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Old 03-01-2008
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Brake Hardware

So I changed out my brake pads today (even though they were halfway worn down... damn you Expert Tire!). However, I have a question regarding the hardware on the Ranger's front calipers.

There are metal clips that clip into the tracks that the front pads slide on. There are actually 3 clips... one of the "top" of the pad, and one on each side of the pad. The question I have is with the two on the side. With these in place, I can't put in new brake pads unless I use a grinding wheel to "square up" the tabs on the pads (removing less then 1/32" total). Not having a grinder today, I decided to remove the metal clips, and the pads fit in perfectly.

Now, the question is: what do these little metal clips actually do? I assume it's to keep the pads from wearing out the caliper bracket over time, but with them in there the pads just don't fit (and yes, I'm 150% sure these are the correct pads for this truck).

I don't think I should be modifying my pads to make them fit, but those clips were in there for a reason. Anyone?

*edit* Here's an image of what I was doing for clarification. The red lines are where I "squared" up the tabs to make them fit in the brackets.

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Old 03-01-2008
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you shouldn't have had to do that... mine fit just fine without any modification
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Old 03-01-2008
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Originally Posted by gatorblue92 View Post
you shouldn't have had to do that... mine fit just fine without any modification
After fighting with it for 45 solid minutes the first time, I decided to take that approach. Didn't take me long this time to pull out the darn things.

Question remains, what are they for? I realize that question may prompt the question of how qualified I am to change out my brakes in the first place... but gotta learn sometime!
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Old 03-01-2008
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they basically hold the pads in the caliper... there are grooves that the metal spring clips sit in and hold the pads in... honestly I'm surprised they didn't fall out when you put them together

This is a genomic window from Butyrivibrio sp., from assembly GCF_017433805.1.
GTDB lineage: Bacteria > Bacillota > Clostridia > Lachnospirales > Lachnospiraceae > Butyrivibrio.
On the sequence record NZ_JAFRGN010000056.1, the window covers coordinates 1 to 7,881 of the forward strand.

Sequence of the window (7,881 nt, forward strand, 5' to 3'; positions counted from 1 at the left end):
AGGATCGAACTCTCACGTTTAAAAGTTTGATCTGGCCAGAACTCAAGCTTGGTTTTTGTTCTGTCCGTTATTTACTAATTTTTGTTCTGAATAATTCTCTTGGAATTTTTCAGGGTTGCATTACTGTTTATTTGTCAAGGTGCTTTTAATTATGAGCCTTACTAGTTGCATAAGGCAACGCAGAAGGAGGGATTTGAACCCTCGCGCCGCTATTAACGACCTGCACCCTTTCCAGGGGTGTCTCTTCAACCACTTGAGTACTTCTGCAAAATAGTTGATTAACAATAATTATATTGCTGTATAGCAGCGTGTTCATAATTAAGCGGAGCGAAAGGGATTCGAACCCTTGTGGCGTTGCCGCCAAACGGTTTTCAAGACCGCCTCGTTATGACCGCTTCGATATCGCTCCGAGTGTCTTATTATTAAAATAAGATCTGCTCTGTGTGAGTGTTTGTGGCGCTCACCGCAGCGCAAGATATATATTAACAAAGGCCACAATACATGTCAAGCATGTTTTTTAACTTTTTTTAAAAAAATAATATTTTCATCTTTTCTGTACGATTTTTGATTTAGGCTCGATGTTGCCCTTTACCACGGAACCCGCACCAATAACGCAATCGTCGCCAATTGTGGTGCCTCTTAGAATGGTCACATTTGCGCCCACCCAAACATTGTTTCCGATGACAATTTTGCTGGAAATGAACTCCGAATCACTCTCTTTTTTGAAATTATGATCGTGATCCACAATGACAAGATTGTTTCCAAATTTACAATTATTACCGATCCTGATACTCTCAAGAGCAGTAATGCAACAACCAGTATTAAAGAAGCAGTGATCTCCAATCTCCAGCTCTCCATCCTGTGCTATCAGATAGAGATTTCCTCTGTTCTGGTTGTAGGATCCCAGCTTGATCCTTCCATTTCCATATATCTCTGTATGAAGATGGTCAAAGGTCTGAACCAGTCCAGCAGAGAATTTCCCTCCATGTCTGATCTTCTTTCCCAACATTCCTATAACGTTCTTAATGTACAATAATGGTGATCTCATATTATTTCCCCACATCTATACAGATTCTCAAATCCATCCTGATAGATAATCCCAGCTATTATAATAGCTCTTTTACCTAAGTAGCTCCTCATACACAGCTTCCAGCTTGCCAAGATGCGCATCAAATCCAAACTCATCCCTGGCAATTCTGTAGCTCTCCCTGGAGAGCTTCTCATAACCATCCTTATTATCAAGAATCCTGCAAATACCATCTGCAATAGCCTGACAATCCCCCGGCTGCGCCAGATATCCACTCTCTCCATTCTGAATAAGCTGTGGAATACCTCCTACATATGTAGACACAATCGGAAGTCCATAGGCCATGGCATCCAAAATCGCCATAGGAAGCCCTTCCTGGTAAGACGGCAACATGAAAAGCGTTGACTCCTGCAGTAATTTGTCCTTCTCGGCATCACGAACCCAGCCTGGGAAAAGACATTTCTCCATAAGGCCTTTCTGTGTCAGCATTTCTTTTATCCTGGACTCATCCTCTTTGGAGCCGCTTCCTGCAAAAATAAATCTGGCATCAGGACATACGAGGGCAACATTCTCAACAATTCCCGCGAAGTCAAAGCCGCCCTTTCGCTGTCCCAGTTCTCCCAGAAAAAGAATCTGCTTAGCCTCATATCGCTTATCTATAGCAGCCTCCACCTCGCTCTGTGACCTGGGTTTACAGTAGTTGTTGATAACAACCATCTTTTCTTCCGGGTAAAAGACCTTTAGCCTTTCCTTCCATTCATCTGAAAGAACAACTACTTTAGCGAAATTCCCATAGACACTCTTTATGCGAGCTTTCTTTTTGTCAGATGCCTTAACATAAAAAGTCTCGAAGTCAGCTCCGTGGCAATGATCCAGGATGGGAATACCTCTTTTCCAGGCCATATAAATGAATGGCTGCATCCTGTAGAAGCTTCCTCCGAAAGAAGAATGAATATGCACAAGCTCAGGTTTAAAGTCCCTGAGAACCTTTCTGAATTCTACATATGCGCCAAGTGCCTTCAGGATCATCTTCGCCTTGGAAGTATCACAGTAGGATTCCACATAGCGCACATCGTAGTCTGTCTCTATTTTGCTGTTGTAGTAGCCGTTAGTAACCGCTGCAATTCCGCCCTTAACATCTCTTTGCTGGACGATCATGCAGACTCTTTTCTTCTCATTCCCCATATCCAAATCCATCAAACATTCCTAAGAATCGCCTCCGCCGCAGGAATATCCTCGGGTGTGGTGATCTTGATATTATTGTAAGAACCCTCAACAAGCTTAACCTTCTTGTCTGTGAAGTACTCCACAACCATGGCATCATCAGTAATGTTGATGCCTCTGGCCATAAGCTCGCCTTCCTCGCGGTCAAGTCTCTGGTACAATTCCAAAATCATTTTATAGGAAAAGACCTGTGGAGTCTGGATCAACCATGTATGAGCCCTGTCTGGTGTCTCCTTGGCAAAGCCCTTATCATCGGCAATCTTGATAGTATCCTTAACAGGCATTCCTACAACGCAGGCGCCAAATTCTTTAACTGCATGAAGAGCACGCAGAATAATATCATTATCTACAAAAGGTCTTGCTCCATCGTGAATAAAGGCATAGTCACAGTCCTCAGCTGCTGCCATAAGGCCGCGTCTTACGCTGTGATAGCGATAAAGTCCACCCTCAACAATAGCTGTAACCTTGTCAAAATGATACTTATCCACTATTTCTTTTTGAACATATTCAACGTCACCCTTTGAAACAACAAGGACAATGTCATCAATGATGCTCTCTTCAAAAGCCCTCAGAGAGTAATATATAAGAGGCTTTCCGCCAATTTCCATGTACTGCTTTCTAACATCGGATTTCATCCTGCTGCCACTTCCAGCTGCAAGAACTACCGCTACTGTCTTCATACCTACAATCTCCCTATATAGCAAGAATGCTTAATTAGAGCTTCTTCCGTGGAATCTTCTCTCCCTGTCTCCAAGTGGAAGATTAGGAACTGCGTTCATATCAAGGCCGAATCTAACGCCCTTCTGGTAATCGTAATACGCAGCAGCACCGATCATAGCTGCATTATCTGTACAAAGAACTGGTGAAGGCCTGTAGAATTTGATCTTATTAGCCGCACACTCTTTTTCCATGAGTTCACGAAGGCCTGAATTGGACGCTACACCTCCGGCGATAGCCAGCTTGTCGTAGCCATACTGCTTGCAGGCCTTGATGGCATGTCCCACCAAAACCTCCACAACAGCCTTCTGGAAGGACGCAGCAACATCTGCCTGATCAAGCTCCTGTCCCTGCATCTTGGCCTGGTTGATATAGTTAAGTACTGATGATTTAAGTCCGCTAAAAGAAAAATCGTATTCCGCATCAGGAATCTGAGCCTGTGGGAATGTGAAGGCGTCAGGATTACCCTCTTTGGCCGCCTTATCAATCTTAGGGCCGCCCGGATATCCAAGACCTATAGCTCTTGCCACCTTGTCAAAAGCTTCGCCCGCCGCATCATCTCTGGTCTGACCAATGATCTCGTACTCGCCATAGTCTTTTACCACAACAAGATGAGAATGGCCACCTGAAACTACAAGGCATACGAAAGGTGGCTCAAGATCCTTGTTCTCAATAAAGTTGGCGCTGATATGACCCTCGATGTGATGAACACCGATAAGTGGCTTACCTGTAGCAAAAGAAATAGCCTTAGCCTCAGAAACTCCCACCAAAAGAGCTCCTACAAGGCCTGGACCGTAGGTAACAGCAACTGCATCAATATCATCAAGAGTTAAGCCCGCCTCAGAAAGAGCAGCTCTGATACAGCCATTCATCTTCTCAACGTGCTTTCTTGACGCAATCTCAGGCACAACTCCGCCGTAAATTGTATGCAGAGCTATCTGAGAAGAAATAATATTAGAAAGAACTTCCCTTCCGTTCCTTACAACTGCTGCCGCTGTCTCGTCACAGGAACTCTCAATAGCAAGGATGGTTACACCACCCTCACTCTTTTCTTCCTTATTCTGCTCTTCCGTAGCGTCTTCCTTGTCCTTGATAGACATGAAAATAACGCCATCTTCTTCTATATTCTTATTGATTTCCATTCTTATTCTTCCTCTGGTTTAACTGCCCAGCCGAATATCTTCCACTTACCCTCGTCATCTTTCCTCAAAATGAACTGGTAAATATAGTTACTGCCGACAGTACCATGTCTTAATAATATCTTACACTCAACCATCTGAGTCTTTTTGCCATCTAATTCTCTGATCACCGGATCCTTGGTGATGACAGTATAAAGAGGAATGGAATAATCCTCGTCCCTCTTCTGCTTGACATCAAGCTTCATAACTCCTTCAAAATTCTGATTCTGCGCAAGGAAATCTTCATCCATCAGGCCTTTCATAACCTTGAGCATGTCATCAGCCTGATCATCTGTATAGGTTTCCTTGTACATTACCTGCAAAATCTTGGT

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Old 03-01-2008
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Those clips allow the pads to slide easier. Giving you even pad wear. They are also suppose to be lubed a bit.

I had to trim them (pads)a bit in the past, just used a file.
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Old 03-01-2008
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I think he's talking about the pad on the outside of the caliper, which is clipped in place and is actually stationary.

These clips are designed to hold the pad at a certain distance from the rotor when the brakes are not energized, to prevent it from rubbing on the rotor. If the clip is not there, it could allow the pad to settle on the rotor and constantly grind or rub. This would surely create some noticeable noise at slow speeds. Roll your window down and listen for it.

Did you compress the piston before trying to put the caliper with new pads back on the rotor? If you didn't do that, it explains why the pad wouldn't go in with the clips in place.
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Old 03-01-2008
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Originally Posted by Needforspeed3685 View Post
I think he's talking about the pad on the outside of the caliper, which is clipped in place and is actually stationary.

These clips are designed to hold the pad at a certain distance from the rotor when the brakes are not energized, to prevent it from rubbing on the rotor. If the clip is not there, it could allow the pad to settle on the rotor and constantly grind or rub. This would surely create some noticeable noise at slow speeds. Roll your window down and listen for it.

Did you compress the piston before trying to put the caliper with new pads back on the rotor? If you didn't do that, it explains why the pad wouldn't go in with the clips in place.
Yeah, I always push the old pad back with a C clamp to get the pistons back in. It's definitely a problem of the tab being too big for the slot.
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Old 03-01-2008
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I had to remove the excess paint on those tabs, the paint stopped me from getting them in.
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